A big series project is about to hit the markeplace — an hourlong action comedy based on the blockbuster movie franchise Rush Hour. I’ve learned that Warner Bros TV has closed deals for the project, which will be co-written/executive produced by one of studio’s top showrunners, Bill Lawrence. The movie franchise’s director Brett Ratner and producer Arthur Sarkissian will serve as executive producers.
Written by Cougar Town co-creator Lawrence and the series’ executive producer/showrunner Blake McCormick, Rush Hour is expected to stay close to the premise of the original movie, with a stoic, by-the-book Hong Kong police officer, played in the features by Jackie Chan, assigned to a case in Los Angeles, where he’s forced to work with a cocky black LAPD officer, originally played by Chris Tucker, who has no interest in a partner. WBTV declined comment.
Produced by Warner Bros subsidiary New Line Cinema, Rush Hour was a sleeper hit when it came out in 1998, launching a successful three-movie franchise that has grossed more than $500 million domestically and topped $845 million worldwide. (Watch the trailer for the first movie above.) There had been a lot of talk about doing another sequel, with Chan indicating as recently as last month that Warner Bros. was still interested in doing a fourth Rush Hour film, but there is nothing actively in the works.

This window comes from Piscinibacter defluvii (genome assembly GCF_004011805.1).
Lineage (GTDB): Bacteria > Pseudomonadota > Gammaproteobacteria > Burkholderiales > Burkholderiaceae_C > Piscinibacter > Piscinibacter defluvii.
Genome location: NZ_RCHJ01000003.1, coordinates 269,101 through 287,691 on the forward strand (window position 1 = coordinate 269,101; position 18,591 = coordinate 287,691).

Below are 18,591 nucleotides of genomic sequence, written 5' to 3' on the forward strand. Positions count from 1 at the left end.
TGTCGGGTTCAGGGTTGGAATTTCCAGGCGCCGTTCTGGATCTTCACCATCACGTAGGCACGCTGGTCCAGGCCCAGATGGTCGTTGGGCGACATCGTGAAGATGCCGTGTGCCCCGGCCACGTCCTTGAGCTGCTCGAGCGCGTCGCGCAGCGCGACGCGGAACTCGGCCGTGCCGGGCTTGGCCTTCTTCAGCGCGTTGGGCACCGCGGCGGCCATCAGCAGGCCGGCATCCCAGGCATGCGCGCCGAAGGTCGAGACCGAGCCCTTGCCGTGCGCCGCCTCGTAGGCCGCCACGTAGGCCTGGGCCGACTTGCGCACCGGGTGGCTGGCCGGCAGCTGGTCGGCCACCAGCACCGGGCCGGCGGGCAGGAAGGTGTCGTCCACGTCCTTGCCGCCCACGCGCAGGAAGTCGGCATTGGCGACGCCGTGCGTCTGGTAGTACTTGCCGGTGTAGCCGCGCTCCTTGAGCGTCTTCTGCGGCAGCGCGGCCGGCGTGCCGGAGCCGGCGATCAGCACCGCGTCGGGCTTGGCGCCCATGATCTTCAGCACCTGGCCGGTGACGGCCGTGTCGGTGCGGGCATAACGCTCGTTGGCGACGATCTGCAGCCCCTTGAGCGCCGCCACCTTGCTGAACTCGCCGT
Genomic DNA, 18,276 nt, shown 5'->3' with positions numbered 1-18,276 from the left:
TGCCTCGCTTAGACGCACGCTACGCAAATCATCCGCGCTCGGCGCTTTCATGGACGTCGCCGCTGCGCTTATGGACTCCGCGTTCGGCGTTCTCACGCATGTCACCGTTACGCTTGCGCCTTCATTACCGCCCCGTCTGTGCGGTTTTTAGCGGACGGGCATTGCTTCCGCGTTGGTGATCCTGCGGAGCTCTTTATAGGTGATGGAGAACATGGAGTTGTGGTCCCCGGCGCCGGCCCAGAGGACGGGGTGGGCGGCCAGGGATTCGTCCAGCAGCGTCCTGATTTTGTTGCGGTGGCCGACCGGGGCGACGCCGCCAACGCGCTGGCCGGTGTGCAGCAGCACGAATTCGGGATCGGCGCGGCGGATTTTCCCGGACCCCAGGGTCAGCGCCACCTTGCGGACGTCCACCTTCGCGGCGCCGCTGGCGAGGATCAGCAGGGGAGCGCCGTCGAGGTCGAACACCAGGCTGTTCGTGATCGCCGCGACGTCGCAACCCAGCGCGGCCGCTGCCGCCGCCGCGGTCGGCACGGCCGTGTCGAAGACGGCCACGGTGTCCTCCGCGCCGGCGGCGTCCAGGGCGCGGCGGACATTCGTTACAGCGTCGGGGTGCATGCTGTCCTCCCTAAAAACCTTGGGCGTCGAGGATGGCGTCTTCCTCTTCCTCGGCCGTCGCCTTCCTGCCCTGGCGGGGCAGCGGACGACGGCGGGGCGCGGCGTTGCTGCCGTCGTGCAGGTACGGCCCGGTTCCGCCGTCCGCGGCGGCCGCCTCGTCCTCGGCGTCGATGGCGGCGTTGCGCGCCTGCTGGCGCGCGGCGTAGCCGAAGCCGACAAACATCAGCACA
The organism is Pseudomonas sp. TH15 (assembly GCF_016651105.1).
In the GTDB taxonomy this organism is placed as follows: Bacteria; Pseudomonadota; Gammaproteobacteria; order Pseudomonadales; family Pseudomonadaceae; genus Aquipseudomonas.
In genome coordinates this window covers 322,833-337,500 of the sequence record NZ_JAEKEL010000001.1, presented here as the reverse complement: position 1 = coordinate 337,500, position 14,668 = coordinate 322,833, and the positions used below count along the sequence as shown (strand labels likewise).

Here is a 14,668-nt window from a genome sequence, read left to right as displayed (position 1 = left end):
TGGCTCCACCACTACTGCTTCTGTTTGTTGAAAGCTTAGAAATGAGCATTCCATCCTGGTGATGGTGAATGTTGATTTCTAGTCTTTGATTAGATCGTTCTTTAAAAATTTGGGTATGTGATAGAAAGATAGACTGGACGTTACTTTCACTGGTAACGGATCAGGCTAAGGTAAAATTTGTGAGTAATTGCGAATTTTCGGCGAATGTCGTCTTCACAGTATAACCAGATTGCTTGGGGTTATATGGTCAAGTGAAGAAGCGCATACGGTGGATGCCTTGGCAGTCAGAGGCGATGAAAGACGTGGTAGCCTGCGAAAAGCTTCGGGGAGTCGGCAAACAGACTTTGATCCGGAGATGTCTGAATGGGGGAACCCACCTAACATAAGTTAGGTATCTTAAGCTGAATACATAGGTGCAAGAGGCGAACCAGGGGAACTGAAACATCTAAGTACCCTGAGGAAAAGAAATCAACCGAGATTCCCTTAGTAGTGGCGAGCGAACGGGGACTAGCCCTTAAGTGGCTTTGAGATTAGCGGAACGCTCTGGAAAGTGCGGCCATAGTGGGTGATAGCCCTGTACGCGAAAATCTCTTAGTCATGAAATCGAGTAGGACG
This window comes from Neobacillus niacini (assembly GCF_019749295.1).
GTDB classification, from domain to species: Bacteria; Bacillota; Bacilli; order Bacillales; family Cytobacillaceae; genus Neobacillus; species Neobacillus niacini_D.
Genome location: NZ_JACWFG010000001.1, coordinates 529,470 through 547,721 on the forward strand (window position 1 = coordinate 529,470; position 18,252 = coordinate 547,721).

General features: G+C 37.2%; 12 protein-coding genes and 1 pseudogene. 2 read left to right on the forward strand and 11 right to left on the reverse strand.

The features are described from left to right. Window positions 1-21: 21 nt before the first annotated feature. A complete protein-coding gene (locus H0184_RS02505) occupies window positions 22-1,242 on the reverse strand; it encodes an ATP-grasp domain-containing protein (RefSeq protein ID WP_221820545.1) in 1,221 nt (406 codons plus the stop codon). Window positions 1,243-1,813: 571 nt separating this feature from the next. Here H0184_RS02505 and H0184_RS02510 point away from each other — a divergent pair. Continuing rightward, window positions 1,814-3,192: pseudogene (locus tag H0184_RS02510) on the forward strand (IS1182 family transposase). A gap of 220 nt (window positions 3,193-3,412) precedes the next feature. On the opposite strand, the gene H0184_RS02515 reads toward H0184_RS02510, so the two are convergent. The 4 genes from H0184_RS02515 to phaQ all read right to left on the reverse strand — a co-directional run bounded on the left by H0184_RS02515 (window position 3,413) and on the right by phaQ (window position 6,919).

Rush Hour, from WBTV and Lawrence’s studio-based Doozer, marks a second big project for Doozer this season. A comedy from Tommy Johnagin, Justin Halpern and Patrick Schumacker recently landed a pilot production commitment from CBS. The ICM Partners-repped company also has series Undateable on NBC as well as Cougar Town and Ground Floor on TBS.
Before joining Cougar Town, McCormick, repped by UTA and Kaplan Perrone, worked on Fox’s King Of The Hill. Last season, Lawrence and McCormick teamed for another hourlong action buddy comedy, Chasing Skips, which had a put pilot commitment at Fox.
Rush Hour joins another big movie title, Minority Report, which was sold as a series to Fox with a put pilot commitment. Ratner has strong ties with Warner Bros. on the feature side. He and his RatPac Entertainment partner James Packer have a first-look deal at the studio. And the duo, along with Steven Mnuchin, have a $450 million deal to co-finance the entire slate of Warner Bros films.